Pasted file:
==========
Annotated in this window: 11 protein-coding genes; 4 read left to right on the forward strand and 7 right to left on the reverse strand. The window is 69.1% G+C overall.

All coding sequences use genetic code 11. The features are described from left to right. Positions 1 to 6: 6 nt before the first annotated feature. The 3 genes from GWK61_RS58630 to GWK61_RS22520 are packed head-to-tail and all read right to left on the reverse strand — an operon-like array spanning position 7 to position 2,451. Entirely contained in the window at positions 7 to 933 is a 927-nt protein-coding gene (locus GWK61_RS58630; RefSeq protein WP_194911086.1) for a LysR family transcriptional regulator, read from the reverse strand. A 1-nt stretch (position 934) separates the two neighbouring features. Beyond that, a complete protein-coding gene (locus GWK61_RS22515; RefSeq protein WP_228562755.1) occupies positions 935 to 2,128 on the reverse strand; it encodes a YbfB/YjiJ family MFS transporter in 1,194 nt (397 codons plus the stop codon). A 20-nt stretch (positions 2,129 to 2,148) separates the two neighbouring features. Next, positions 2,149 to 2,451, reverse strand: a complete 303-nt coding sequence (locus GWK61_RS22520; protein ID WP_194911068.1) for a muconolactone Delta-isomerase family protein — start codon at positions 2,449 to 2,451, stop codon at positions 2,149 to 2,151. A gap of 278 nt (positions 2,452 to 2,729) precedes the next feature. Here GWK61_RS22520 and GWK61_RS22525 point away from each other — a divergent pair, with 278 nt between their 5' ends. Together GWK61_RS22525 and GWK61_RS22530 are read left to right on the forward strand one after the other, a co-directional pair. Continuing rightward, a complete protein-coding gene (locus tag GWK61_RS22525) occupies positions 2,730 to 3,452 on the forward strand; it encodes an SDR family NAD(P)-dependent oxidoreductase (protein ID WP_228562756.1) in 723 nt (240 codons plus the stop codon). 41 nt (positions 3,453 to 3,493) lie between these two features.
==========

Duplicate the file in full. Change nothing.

Annotated in this window: 11 protein-coding genes; 4 read left to right on the forward strand and 7 right to left on the reverse strand. The window is 69.1% G+C overall.

All coding sequences use genetic code 11. The features are described from left to right. Positions 1 to 6: 6 nt before the first annotated feature. The 3 genes from GWK61_RS58630 to GWK61_RS22520 are packed head-to-tail and all read right to left on the reverse strand — an operon-like array spanning position 7 to position 2,451. Entirely contained in the window at positions 7 to 933 is a 927-nt protein-coding gene (locus GWK61_RS58630; RefSeq protein WP_194911086.1) for a LysR family transcriptional regulator, read from the reverse strand. A 1-nt stretch (position 934) separates the two neighbouring features. Beyond that, a complete protein-coding gene (locus GWK61_RS22515; RefSeq protein WP_228562755.1) occupies positions 935 to 2,128 on the reverse strand; it encodes a YbfB/YjiJ family MFS transporter in 1,194 nt (397 codons plus the stop codon). A 20-nt stretch (positions 2,129 to 2,148) separates the two neighbouring features. Next, positions 2,149 to 2,451, reverse strand: a complete 303-nt coding sequence (locus GWK61_RS22520; protein ID WP_194911068.1) for a muconolactone Delta-isomerase family protein — start codon at positions 2,449 to 2,451, stop codon at positions 2,149 to 2,151. A gap of 278 nt (positions 2,452 to 2,729) precedes the next feature. Here GWK61_RS22520 and GWK61_RS22525 point away from each other — a divergent pair, with 278 nt between their 5' ends. Together GWK61_RS22525 and GWK61_RS22530 are read left to right on the forward strand one after the other, a co-directional pair. Continuing rightward, a complete protein-coding gene (locus tag GWK61_RS22525) occupies positions 2,730 to 3,452 on the forward strand; it encodes an SDR family NAD(P)-dependent oxidoreductase (protein ID WP_228562756.1) in 723 nt (240 codons plus the stop codon). 41 nt (positions 3,453 to 3,493) lie between these two features.